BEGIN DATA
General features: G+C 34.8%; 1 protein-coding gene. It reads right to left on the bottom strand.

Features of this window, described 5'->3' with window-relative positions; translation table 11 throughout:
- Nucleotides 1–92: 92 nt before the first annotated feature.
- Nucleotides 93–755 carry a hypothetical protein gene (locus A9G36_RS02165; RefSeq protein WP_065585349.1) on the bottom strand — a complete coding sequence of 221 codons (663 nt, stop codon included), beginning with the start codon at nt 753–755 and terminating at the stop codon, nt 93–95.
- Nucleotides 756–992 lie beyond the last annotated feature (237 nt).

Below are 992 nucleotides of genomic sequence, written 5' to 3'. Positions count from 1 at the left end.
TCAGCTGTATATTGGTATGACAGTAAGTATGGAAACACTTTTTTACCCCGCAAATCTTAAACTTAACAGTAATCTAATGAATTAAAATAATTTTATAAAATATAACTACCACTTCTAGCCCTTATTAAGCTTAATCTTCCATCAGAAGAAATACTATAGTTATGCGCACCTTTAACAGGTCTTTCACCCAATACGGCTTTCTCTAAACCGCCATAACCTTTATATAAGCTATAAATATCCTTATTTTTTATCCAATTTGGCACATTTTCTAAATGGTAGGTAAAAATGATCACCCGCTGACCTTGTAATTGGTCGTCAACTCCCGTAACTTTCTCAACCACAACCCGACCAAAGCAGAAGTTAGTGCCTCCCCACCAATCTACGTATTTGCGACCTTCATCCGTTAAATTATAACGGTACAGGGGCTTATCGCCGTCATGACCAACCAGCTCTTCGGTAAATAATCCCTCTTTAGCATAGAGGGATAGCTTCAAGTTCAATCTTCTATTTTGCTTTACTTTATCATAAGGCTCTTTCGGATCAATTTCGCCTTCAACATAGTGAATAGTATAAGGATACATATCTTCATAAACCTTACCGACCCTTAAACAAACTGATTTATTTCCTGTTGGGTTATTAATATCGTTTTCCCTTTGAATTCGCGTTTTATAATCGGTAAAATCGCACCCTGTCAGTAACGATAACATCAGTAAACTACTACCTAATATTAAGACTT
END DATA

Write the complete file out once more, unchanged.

General features: G+C 34.8%; 1 protein-coding gene. It reads right to left on the bottom strand.

Features of this window, described 5'->3' with window-relative positions; translation table 11 throughout:
- Nucleotides 1–92: 92 nt before the first annotated feature.
- Nucleotides 93–755 carry a hypothetical protein gene (locus A9G36_RS02165; RefSeq protein WP_065585349.1) on the bottom strand — a complete coding sequence of 221 codons (663 nt, stop codon included), beginning with the start codon at nt 753–755 and terminating at the stop codon, nt 93–95.
- Nucleotides 756–992 lie beyond the last annotated feature (237 nt).

Below are 992 nucleotides of genomic sequence, written 5' to 3'. Positions count from 1 at the left end.
TCAGCTGTATATTGGTATGACAGTAAGTATGGAAACACTTTTTTACCCCGCAAATCTTAAACTTAACAGTAATCTAATGAATTAAAATAATTTTATAAAATATAACTACCACTTCTAGCCCTTATTAAGCTTAATCTTCCATCAGAAGAAATACTATAGTTATGCGCACCTTTAACAGGTCTTTCACCCAATACGGCTTTCTCTAAACCGCCATAACCTTTATATAAGCTATAAATATCCTTATTTTTTATCCAATTTGGCACATTTTCTAAATGGTAGGTAAAAATGATCACCCGCTGACCTTGTAATTGGTCGTCAACTCCCGTAACTTTCTCAACCACAACCCGACCAAAGCAGAAGTTAGTGCCTCCCCACCAATCTACGTATTTGCGACCTTCATCCGTTAAATTATAACGGTACAGGGGCTTATCGCCGTCATGACCAACCAGCTCTTCGGTAAATAATCCCTCTTTAGCATAGAGGGATAGCTTCAAGTTCAATCTTCTATTTTGCTTTACTTTATCATAAGGCTCTTTCGGATCAATTTCGCCTTCAACATAGTGAATAGTATAAGGATACATATCTTCATAAACCTTACCGACCCTTAAACAAACTGATTTATTTCCTGTTGGGTTATTAATATCGTTTTCCCTTTGAATTCGCGTTTTATAATCGGTAAAATCGCACCCTGTCAGTAACGATAACATCAGTAAACTACTACCTAATATTAAGACTT